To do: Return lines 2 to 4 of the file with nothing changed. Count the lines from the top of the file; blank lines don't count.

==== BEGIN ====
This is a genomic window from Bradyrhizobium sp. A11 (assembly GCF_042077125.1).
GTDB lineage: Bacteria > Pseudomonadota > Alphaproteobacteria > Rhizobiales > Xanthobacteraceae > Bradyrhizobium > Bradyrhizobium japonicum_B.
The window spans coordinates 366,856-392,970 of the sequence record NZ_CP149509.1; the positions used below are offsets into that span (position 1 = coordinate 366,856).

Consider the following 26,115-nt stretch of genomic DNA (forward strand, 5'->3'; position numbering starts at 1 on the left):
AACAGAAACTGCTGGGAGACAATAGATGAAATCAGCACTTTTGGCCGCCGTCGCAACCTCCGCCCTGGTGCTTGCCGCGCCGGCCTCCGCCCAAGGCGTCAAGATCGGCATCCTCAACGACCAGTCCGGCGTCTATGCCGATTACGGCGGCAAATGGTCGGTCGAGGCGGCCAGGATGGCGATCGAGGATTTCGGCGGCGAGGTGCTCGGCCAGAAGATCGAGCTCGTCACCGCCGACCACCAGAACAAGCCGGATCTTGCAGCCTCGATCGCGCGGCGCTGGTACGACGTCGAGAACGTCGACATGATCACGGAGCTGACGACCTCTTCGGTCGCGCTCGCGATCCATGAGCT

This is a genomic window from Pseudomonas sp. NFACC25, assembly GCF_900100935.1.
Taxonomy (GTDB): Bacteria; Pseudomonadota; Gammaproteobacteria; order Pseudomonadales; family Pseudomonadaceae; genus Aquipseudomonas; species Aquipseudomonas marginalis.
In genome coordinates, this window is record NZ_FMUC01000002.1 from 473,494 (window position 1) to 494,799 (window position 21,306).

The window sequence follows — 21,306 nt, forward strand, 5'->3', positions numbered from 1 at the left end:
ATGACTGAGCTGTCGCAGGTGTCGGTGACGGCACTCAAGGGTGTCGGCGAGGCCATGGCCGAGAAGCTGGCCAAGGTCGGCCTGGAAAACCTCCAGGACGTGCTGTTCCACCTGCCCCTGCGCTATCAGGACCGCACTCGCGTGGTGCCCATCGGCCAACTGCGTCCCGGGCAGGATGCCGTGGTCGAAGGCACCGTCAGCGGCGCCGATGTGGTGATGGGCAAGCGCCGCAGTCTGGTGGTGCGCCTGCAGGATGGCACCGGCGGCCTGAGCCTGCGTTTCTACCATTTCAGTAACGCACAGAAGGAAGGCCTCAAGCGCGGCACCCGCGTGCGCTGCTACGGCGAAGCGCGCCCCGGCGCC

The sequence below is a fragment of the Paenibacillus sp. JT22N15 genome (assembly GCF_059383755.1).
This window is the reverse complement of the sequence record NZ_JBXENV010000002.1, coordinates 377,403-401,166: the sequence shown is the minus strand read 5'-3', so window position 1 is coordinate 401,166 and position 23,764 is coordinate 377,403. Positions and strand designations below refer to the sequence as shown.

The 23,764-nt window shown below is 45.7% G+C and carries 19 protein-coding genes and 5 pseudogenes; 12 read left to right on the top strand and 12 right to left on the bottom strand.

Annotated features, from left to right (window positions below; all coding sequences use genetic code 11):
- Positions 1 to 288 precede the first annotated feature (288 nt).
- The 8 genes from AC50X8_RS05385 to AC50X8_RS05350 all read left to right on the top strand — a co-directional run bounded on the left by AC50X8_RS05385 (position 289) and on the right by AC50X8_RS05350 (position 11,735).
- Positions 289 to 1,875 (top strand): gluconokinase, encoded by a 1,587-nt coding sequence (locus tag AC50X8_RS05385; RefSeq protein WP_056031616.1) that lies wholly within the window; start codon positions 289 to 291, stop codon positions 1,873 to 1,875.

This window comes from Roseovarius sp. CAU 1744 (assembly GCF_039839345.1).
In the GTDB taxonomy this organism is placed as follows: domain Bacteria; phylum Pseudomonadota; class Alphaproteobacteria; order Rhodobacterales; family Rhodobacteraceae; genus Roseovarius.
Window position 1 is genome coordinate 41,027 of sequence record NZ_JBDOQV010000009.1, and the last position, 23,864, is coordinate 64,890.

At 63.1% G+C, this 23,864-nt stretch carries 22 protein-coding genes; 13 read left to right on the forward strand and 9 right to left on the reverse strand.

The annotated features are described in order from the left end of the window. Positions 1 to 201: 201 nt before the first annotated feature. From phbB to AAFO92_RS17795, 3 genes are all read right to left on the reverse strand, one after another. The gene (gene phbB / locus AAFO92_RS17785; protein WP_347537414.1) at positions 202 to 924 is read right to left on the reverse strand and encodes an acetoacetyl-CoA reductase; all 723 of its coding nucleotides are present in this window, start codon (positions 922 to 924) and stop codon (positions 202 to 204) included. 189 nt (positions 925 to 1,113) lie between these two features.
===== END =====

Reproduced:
GTDB lineage: Bacteria > Pseudomonadota > Alphaproteobacteria > Rhizobiales > Xanthobacteraceae > Bradyrhizobium > Bradyrhizobium japonicum_B.
The window spans coordinates 366,856-392,970 of the sequence record NZ_CP149509.1; the positions used below are offsets into that span (position 1 = coordinate 366,856).

Consider the following 26,115-nt stretch of genomic DNA (forward strand, 5'->3'; position numbering starts at 1 on the left):